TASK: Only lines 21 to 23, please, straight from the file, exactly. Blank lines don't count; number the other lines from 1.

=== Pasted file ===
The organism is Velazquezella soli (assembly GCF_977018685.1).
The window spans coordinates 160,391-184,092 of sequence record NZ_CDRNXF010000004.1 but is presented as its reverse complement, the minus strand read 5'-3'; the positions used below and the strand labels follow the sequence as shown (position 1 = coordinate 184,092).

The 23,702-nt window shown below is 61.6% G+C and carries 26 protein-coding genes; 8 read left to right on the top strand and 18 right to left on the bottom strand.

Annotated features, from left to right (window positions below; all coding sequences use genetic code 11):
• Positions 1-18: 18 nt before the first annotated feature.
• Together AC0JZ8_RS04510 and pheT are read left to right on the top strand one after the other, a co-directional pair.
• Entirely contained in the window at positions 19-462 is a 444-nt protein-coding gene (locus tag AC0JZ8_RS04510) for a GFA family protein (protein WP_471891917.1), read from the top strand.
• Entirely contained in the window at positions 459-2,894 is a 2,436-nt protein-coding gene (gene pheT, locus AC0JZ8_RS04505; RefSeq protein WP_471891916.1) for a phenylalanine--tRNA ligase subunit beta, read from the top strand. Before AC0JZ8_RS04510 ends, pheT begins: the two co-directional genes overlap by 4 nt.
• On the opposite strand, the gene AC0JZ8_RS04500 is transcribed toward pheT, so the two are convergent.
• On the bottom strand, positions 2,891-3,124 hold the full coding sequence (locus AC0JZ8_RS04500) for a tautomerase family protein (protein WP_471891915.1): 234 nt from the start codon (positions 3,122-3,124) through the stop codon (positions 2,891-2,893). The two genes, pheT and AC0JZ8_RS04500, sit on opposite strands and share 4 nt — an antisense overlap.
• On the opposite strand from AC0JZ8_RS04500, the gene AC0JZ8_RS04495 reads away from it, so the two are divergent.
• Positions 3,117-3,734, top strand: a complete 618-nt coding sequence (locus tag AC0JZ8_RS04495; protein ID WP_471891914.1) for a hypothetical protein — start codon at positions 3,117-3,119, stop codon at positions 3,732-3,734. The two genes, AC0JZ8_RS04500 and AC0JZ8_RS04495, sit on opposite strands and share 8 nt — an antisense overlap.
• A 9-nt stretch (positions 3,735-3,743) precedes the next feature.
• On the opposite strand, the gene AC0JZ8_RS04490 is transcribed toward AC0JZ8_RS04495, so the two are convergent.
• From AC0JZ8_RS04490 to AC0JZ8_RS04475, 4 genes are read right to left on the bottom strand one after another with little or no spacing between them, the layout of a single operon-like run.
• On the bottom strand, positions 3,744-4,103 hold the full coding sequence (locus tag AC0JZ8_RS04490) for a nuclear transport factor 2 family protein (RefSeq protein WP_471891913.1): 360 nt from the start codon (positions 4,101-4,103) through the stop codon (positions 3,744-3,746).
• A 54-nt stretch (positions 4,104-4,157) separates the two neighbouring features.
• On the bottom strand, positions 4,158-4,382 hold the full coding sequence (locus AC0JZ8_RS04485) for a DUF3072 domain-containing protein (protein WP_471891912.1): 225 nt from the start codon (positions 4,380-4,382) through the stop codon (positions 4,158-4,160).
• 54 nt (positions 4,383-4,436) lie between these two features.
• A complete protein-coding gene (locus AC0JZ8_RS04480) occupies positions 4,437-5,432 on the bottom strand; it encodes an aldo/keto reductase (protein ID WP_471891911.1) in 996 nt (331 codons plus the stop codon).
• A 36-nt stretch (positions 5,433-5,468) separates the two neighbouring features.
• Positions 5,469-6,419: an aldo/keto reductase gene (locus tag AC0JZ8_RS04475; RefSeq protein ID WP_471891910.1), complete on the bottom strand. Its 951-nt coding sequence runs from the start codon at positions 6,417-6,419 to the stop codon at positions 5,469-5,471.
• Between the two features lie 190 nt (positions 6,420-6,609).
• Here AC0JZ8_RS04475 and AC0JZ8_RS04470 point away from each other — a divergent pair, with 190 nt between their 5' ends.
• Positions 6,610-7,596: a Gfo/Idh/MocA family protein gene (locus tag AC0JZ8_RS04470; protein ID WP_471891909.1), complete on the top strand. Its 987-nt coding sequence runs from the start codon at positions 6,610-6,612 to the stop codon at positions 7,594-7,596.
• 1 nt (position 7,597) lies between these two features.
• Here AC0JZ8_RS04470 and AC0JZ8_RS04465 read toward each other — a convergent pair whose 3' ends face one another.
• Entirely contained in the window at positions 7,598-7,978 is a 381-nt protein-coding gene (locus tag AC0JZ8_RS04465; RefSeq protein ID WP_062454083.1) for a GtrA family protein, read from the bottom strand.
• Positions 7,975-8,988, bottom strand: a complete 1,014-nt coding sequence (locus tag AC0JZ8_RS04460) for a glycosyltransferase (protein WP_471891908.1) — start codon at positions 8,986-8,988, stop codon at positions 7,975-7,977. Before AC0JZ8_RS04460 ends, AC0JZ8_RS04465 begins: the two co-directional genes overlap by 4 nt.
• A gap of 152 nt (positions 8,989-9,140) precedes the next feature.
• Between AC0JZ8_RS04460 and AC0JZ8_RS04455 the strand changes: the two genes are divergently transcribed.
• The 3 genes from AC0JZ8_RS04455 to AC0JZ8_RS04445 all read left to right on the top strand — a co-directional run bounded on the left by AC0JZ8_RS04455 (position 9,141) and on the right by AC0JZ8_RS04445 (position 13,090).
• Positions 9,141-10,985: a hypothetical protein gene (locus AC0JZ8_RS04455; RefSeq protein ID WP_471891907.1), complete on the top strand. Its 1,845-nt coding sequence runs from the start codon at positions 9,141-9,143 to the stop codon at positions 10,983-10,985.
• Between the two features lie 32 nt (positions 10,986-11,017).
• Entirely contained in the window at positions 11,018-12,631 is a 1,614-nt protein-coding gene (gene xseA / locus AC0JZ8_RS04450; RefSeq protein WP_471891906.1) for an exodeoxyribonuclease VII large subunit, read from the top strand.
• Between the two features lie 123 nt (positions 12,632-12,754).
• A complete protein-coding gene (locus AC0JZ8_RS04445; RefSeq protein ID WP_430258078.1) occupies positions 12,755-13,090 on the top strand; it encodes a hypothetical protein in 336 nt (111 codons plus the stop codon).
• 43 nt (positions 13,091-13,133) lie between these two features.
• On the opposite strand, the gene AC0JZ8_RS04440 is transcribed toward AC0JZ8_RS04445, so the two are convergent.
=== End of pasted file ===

• A 36-nt stretch (positions 5,433-5,468) separates the two neighbouring features.
• Positions 5,469-6,419: an aldo/keto reductase gene (locus tag AC0JZ8_RS04475; RefSeq protein ID WP_471891910.1), complete on the bottom strand. Its 951-nt coding sequence runs from the start codon at positions 6,417-6,419 to the stop codon at positions 5,469-5,471.
• Between the two features lie 190 nt (positions 6,420-6,609).